Local mom Vanessa Warrior helps children with developmental delays improve their gross motor skills while offering hope to families.
Vanessa Warrior fights for children to have the best life possible regardless of their circumstances.
“I get to play with kids who have developmental delays,” says the Lake Forest resident who helps local children as young as 4 months and adults up to age 22 develop and improve their gross motor skills.
Warrior, a mom to a 16-year-old boy and a 13-year-old girl, is the manager of physical therapy at Unlimited Possibilities where she’s worked for a decade now. The Santa Ana-based nonprofit delivers services, resources and support for children with disabilities as well as their families. Last year, the organization worked with more than 3,500 kids and parents in the process of almost 18,000 therapy sessions. The trained professionals deal with conditions such as autism spectrum disorder, developmental delays, Down syndrome, rare genetic disorders and more.
Warrior started her career in the field 20 years ago in acute care in a hospital setting in Los Angeles. There, she worked with adults and children alike and while both were rewarding experiences, she discovered helping the latter to be her true passion. These days, she works with two to three patients a day.
“I just love what children bring. They just bring a different spirit about life and it’s just a wonderful reminder of how to see the world through their innocence to a degree, and I love supporting their parents,” she says. “They [children] give back to me just as much as I feel like I give to them.”
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When she’s not helping children directly, Warrior manages a team of seven other therapists and three therapy aides, and assists with a student program as a site coordinator. Outside of work, she gives back to the community during beach clean-ups, packaging food at local food drives and supervising students during off-site child readiness fairs.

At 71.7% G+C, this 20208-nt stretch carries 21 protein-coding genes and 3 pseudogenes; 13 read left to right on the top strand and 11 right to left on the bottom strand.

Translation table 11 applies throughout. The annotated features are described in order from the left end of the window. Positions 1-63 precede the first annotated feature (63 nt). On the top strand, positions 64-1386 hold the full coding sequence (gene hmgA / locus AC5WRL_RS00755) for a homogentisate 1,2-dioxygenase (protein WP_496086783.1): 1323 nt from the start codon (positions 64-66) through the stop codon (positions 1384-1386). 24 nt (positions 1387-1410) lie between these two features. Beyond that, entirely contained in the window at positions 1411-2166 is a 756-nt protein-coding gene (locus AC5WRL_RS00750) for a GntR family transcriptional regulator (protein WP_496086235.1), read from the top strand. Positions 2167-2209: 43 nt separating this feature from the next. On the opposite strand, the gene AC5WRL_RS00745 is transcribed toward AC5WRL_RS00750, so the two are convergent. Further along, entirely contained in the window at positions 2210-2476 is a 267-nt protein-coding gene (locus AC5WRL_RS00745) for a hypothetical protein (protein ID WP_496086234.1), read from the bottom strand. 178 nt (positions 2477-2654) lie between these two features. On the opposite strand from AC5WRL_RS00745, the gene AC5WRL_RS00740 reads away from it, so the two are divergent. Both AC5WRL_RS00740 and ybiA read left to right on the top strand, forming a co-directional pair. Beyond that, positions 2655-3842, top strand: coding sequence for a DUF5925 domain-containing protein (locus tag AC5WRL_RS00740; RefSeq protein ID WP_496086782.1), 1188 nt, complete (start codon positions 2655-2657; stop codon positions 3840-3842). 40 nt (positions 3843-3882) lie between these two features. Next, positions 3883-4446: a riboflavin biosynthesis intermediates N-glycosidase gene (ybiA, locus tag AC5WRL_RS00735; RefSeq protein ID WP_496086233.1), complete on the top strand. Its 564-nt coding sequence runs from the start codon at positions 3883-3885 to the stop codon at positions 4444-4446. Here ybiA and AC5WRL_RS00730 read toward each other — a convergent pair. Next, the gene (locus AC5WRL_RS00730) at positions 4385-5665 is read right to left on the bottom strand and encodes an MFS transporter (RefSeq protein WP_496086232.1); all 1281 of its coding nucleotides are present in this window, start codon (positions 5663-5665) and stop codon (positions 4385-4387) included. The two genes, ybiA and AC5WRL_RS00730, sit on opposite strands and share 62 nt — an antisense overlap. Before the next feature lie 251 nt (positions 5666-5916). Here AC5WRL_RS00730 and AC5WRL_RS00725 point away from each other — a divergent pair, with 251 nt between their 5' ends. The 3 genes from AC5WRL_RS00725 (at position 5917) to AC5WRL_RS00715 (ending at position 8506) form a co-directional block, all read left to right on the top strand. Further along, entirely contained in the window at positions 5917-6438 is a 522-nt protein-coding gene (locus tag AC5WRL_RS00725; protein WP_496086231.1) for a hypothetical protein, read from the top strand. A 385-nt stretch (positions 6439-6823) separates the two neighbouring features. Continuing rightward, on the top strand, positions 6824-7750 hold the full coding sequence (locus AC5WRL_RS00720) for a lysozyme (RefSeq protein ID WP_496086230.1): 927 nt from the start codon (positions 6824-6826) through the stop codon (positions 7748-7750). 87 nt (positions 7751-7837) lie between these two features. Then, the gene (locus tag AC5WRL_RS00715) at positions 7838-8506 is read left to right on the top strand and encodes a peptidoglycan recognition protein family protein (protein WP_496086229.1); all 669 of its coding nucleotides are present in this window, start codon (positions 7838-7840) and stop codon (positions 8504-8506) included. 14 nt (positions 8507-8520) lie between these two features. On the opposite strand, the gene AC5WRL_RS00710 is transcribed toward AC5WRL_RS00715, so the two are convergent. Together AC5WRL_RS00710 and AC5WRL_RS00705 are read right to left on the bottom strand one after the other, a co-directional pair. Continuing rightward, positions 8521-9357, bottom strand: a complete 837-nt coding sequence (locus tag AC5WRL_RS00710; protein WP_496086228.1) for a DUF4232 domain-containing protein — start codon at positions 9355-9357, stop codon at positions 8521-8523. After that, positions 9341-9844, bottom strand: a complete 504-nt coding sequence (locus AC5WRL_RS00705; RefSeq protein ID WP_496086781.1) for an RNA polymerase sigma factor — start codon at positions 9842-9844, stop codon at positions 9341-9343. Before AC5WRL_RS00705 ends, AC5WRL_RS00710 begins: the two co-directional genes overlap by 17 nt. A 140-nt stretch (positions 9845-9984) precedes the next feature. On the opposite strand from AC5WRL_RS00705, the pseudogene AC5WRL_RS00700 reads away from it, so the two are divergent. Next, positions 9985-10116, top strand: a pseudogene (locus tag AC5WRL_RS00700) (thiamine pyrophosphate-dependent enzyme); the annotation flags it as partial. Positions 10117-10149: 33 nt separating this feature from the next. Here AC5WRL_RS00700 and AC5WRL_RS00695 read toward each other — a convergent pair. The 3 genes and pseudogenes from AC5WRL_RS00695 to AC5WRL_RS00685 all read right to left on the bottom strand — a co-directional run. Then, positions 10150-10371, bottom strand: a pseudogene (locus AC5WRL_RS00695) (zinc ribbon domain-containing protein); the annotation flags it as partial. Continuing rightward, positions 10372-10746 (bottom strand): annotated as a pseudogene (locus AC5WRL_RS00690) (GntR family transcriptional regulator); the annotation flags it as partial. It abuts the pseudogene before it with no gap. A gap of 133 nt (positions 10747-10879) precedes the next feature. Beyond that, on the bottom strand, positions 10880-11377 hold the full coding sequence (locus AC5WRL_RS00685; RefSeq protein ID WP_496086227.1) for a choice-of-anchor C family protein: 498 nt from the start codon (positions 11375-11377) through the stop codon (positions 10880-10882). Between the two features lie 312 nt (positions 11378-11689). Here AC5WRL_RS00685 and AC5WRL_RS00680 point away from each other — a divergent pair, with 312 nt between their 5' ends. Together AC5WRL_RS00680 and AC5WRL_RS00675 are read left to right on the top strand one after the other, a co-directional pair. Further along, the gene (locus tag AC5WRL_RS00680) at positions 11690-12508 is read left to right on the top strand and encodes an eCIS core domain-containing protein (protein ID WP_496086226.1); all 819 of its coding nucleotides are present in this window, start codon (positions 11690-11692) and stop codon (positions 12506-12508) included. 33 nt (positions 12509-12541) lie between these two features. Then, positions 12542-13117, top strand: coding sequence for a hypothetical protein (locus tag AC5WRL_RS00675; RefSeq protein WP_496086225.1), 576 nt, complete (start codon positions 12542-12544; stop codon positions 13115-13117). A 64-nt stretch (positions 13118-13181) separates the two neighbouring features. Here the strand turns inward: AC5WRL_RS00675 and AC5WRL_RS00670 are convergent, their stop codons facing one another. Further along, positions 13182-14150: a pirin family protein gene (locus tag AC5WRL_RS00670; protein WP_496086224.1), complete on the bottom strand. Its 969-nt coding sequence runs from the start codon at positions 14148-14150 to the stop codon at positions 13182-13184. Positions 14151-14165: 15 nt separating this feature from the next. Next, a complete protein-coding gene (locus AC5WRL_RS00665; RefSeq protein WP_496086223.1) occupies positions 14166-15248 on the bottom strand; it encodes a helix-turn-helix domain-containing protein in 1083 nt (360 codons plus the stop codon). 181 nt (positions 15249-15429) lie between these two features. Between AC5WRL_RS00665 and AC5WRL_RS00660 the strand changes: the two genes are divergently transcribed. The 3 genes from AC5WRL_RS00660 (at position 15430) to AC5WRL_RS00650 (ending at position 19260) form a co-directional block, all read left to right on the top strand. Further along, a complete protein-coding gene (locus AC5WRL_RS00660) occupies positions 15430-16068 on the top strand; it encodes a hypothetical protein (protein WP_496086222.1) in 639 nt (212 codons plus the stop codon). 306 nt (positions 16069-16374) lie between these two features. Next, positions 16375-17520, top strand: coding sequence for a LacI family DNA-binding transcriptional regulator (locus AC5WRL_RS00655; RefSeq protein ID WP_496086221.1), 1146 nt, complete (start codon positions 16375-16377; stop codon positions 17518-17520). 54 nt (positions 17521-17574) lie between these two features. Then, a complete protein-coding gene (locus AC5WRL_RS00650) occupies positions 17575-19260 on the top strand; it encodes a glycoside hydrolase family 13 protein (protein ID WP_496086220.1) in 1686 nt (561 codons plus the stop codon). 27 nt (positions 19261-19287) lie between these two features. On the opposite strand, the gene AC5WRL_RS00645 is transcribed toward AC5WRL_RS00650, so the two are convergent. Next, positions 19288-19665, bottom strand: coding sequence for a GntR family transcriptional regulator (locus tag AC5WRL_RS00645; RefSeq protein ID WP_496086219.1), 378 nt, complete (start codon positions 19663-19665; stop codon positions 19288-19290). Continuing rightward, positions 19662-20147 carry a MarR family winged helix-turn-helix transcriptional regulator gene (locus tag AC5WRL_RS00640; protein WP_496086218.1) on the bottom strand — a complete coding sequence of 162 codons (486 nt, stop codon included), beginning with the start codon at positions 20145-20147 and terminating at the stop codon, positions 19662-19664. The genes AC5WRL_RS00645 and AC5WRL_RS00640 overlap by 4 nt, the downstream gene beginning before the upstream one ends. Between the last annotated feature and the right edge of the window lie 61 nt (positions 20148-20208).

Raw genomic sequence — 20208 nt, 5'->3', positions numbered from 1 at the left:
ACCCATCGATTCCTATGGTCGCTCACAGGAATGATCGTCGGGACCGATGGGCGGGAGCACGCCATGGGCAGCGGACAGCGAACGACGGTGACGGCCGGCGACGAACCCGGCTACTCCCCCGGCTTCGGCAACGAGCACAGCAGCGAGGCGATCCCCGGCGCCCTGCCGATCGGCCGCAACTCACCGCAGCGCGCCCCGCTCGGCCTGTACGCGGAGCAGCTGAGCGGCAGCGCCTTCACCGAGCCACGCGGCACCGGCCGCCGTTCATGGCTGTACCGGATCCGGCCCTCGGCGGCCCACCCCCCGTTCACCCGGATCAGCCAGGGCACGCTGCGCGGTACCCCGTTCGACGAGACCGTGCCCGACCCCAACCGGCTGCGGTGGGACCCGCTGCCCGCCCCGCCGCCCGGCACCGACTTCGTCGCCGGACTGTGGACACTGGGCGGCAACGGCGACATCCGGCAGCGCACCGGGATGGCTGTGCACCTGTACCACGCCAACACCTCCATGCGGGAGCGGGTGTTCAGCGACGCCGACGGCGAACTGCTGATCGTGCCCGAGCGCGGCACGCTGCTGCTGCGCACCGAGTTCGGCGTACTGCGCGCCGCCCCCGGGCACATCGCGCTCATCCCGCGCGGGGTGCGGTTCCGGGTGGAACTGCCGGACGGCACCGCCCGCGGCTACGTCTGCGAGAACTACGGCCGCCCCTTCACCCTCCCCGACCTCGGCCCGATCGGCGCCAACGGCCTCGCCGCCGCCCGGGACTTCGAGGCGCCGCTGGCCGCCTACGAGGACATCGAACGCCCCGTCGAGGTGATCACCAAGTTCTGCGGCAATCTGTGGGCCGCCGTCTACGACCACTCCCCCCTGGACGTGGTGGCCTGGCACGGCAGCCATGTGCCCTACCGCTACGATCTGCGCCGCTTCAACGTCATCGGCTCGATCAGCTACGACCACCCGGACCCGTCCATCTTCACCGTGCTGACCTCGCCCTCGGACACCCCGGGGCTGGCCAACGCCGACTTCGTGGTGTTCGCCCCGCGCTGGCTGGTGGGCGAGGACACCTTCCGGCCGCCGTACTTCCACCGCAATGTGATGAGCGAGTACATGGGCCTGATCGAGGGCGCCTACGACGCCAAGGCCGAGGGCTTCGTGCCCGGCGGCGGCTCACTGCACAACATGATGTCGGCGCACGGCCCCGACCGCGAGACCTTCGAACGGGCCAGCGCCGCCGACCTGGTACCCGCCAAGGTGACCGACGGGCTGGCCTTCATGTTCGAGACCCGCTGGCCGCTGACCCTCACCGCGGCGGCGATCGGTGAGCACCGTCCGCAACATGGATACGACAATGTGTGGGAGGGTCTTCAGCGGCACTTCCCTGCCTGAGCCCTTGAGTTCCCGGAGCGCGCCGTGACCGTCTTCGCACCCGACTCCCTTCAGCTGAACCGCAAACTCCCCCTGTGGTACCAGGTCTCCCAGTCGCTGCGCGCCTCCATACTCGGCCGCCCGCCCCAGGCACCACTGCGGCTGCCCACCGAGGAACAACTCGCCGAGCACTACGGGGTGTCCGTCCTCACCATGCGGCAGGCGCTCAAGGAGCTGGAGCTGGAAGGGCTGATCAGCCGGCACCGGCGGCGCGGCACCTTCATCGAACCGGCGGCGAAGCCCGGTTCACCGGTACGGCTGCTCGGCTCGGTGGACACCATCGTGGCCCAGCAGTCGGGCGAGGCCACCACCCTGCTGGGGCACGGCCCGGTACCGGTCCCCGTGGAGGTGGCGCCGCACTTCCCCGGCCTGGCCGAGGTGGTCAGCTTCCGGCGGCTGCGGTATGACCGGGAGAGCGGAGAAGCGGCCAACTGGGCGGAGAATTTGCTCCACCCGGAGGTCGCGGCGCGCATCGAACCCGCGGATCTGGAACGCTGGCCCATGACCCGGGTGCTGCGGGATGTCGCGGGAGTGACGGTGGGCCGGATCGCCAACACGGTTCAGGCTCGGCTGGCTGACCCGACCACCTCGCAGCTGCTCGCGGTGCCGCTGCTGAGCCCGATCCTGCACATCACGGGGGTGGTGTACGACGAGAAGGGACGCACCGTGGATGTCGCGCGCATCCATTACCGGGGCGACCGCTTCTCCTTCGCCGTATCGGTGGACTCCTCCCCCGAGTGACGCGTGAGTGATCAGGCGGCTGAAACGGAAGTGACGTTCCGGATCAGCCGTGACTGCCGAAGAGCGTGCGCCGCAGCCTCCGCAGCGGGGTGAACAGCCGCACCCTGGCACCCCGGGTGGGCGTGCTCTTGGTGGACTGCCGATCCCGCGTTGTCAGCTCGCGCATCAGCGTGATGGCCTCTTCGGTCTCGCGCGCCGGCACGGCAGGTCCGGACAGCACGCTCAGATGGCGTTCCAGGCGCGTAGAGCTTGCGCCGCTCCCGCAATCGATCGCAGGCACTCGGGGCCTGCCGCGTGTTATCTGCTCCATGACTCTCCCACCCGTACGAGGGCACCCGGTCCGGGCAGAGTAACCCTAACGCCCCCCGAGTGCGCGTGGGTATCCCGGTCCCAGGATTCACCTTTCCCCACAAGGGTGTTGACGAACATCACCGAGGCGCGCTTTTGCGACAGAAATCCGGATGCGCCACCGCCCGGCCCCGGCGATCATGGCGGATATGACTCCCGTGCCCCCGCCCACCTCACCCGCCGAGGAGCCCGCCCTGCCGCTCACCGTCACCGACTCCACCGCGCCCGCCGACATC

Physical therapy often comes with a hefty price and for Warrior and her team navigating the health insurance system to get their patients what they need is an ongoing challenge and the toughest part of her job. But then, there are those moments when a child with cerebral palsy reaches a milestone and his face lights up with pure joy or an adolescent girl overcomes her fear of falling and learns to walk again that make it all worth it.
“A lot of our families come here and sometimes they haven’t been given any hope,” Warrior says.
More often than not, there is some hope though, and finding it is a matter of discussing the diagnosis and building goals around what the parents would like and what the child is able to do and then advocating for the whole family. The best case scenario for a therapist is to work with the family on finding the right balance to allow life to happen for everybody involved at home.
Family involvement is crucial for success, Warrior says as she spends only a brief amount of time with the kids while the parents and sometimes siblings are left to continue the work for the rest of the day.
“That’s what it’s all about with all of our kids. It’s trying to figure out what’s the best quality of life that we can provide for the child and also for the families that are loving these beautiful children every day.”
By Magda Hernandez